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Tweaking Insulin Might Help Fight Aging

Studies in worms are shedding new light on the hormone's role in lifespan

THURSDAY, March 20, 2008 (HealthDay News) -- Scientists have gained new insight into the workings of insulin, potentially laying the groundwork for an anti-aging treatment.

The research has only taken place in worms, a common model for this type of research, and it's too early to know if it will translate to humans. But worms whose insulin levels were adjusted lived a week longer than their typical two-week lifespan, the scientists said.

"It doesn't sound like much for a worm, but those percentages would be a lot for us," noted study co-author Dr. T. Keith Blackwell, senior investigator at Harvard Medical School's Joslin Diabetes Center, in Boston.

According to Blackwell, the findings -- which explore a genetic pathway in the worms -- provide new information about how insulin and lifespan might be related.

"We're understanding more and more about how cellular processes can really influence how we defend ourselves against challenges from the environment," he said.

The new findings are published in the March 21 issue of the journal Cell.

Insulin is best known as the hormone that allows healthy people to regulate blood sugar and is linked to a variety of problems in diabetics.

Insulin has other jobs, such as helping to regulate the burning of fuel by cells to provide energy, noted Blackwell, an associate professor of pathology at Harvard Medical School and faculty member at the Harvard Stem Cell Institute. Insulin also serves as a taskmaster, telling cells to process glucose, suppress tumors and respond to the daily challenges that our bodies face, he said.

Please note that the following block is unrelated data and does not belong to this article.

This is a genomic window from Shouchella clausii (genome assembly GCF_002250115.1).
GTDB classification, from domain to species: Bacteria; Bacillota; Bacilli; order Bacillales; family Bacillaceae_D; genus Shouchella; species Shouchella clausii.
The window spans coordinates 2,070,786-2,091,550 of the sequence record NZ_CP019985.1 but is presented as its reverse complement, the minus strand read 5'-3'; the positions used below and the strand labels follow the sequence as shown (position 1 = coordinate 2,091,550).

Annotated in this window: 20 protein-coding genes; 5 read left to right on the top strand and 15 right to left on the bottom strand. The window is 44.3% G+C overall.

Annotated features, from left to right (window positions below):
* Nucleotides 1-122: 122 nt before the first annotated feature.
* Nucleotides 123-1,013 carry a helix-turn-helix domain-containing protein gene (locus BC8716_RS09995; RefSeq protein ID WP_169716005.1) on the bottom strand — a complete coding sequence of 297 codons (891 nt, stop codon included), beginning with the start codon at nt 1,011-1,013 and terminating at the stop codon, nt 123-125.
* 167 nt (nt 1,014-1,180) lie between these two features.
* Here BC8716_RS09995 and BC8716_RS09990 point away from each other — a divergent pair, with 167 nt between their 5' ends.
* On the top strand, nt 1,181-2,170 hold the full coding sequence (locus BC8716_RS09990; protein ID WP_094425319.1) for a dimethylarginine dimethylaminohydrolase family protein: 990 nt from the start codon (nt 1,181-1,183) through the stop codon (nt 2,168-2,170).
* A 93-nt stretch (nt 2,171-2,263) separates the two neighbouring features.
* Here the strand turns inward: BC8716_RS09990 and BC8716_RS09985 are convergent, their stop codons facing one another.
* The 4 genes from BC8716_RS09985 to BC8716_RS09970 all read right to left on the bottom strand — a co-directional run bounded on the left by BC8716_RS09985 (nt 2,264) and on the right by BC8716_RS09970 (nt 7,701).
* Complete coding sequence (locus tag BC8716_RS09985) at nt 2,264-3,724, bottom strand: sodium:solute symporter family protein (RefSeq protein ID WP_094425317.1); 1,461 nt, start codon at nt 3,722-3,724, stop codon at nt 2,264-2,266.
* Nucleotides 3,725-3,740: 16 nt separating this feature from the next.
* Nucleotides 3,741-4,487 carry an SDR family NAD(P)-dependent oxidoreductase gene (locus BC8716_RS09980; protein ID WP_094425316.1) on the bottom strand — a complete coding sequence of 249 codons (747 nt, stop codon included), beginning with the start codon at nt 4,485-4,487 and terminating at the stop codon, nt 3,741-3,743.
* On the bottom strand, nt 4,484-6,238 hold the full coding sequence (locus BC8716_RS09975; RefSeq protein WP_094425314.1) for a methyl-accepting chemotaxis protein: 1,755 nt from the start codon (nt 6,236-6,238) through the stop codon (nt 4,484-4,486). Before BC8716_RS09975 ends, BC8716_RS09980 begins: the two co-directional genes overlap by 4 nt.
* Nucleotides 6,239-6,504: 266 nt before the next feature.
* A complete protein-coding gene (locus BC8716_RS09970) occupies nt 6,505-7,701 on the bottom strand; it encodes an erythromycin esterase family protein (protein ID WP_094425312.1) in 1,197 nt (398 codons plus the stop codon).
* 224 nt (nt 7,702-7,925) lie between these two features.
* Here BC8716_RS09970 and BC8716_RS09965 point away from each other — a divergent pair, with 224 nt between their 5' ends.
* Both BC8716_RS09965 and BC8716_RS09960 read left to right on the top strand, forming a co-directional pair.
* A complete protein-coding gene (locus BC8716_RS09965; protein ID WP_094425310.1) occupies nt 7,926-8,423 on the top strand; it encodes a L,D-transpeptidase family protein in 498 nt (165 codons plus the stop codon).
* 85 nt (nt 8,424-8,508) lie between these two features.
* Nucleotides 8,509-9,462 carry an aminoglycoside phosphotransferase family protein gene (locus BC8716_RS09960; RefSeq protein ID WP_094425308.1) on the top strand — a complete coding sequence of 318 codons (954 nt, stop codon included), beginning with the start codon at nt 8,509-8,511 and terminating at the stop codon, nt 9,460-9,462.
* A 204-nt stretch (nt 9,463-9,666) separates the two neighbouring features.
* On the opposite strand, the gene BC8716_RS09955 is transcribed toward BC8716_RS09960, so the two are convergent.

In the new study, researchers looked into the effects of changing insulin levels in a species of tiny worm known as Caenorhabditis elegans. The worm has long been used in cutting-edge genetics research -- in fact, hundreds of the critters survived the 2003 Space Shuttle disaster intact, although their tiny lifespans prevented them from appreciating their brush with death for very long.

The Joslin researchers found that more insulin results in less activity by a gene-regulating protein called SKN-1. So, by lowering insulin levels, the study authors were able to boost levels of the protein and make the worms live longer.

The mechanism at work here seems to relate to how well cells defend themselves against damage. "From just being alive, your body is creating its own free radicals that can cause damage," Blackwell explained. "Your body has its own antioxidant systems that clean up damage and protect you from damage. We were able to push the activity of that system upward and make the animals live longer."

Previous research has shown that insulin controls the activity of another protein, known as FOXO, that also regulates genes.

The potential impact on people with diabetes is unclear. Diabetics are unable to produce enough insulin: people with the rarer type 1 diabetes produce no insulin, while those with type 2 diabetes don't produce enough.

Blackwell believes that the research does hold hope for people with a variety of diseases. "We're understanding more about mechanisms that can be harnessed in a way that pushes back this tide of cellular damage," he said. "There's a lot of therapeutic potential to defend against chronic diseases and potentially expand lifespans."

More information

There's more on insulin at the U.S. Food and Drug Administration.

SOURCES: T. Keith Blackwell, M.D., Ph.D., associate professor of pathology, Harvard Medical School, and senior investigator, Joslin Diabetes Center, Boston. March 21, 2008, Cell.

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